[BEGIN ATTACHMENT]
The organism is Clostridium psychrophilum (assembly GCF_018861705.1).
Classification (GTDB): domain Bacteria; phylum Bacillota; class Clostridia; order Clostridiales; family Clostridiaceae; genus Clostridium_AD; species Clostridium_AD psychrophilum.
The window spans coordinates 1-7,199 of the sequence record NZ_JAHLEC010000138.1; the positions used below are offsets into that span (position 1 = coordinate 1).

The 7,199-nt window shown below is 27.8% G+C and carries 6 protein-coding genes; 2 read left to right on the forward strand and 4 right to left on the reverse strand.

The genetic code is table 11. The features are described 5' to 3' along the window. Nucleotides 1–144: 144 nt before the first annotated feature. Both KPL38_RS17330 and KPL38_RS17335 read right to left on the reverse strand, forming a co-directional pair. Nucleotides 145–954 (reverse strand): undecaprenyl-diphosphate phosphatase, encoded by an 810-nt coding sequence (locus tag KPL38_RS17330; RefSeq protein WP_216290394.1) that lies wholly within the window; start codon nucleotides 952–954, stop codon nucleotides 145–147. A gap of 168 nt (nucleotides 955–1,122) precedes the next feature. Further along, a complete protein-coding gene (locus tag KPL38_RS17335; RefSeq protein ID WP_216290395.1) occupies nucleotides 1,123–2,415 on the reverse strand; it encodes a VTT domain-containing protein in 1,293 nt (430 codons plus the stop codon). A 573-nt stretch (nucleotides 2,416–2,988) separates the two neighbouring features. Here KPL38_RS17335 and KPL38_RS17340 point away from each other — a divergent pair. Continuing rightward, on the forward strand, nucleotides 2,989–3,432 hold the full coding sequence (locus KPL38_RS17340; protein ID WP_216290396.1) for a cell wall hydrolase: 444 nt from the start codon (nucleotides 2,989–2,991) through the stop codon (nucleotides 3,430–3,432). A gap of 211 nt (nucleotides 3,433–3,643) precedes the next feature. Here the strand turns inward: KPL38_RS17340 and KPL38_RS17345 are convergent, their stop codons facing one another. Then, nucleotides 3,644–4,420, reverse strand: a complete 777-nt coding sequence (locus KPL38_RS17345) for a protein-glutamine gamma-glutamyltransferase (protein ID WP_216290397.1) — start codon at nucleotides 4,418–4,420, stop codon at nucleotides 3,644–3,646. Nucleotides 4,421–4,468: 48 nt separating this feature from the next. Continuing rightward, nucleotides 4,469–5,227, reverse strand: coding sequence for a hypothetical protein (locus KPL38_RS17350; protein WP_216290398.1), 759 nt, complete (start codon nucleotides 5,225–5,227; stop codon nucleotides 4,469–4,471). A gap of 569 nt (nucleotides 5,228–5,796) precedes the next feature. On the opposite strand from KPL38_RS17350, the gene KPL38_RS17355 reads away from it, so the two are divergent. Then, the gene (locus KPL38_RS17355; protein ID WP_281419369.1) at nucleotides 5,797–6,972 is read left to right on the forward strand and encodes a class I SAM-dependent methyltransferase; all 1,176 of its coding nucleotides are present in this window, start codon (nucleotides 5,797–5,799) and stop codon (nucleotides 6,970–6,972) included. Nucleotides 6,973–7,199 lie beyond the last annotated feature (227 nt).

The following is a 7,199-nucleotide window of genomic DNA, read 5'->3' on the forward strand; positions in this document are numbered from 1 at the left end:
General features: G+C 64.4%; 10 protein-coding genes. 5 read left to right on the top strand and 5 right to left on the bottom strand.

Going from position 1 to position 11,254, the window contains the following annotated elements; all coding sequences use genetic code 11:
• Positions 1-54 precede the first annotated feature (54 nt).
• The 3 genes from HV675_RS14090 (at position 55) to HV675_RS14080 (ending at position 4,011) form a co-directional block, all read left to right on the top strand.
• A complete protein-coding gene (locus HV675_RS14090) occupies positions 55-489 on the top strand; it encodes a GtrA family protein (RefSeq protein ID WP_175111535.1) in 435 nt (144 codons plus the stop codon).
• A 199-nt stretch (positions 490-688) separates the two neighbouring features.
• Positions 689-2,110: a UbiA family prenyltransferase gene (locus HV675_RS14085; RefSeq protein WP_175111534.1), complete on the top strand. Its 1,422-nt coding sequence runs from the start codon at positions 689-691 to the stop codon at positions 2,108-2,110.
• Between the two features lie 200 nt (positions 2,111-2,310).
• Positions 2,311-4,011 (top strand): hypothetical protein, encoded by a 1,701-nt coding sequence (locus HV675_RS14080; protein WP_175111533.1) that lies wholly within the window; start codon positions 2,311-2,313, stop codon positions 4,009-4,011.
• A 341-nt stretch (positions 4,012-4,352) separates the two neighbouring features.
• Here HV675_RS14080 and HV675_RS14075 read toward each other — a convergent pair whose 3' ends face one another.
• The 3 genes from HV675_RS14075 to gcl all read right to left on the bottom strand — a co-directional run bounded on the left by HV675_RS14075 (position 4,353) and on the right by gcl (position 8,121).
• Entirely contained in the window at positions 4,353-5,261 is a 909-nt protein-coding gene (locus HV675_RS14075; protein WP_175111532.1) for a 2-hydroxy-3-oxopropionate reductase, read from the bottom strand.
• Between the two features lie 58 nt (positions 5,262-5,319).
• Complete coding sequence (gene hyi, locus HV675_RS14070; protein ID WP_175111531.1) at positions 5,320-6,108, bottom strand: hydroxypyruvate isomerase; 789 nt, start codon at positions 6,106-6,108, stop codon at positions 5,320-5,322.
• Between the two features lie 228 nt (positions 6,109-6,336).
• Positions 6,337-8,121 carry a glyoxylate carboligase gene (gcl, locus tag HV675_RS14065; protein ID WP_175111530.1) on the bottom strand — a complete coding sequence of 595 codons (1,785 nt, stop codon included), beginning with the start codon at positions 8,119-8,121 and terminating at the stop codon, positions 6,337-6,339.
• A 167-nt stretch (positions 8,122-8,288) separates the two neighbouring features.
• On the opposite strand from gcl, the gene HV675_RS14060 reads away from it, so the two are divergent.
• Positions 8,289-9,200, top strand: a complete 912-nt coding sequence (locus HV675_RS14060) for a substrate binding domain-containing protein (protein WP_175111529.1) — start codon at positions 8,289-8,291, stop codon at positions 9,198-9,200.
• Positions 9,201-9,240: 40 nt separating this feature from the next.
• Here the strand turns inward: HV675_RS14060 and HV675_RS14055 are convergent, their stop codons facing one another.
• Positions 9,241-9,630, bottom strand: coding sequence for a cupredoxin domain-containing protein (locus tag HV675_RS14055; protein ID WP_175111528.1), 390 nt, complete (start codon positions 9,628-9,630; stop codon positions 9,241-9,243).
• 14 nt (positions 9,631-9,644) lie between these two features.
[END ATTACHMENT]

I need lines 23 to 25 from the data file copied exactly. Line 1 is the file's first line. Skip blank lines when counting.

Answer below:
• Positions 6,337-8,121 carry a glyoxylate carboligase gene (gcl, locus tag HV675_RS14065; protein ID WP_175111530.1) on the bottom strand — a complete coding sequence of 595 codons (1,785 nt, stop codon included), beginning with the start codon at positions 8,119-8,121 and terminating at the stop codon, positions 6,337-6,339.
• A 167-nt stretch (positions 8,122-8,288) separates the two neighbouring features.
• On the opposite strand from gcl, the gene HV675_RS14060 reads away from it, so the two are divergent.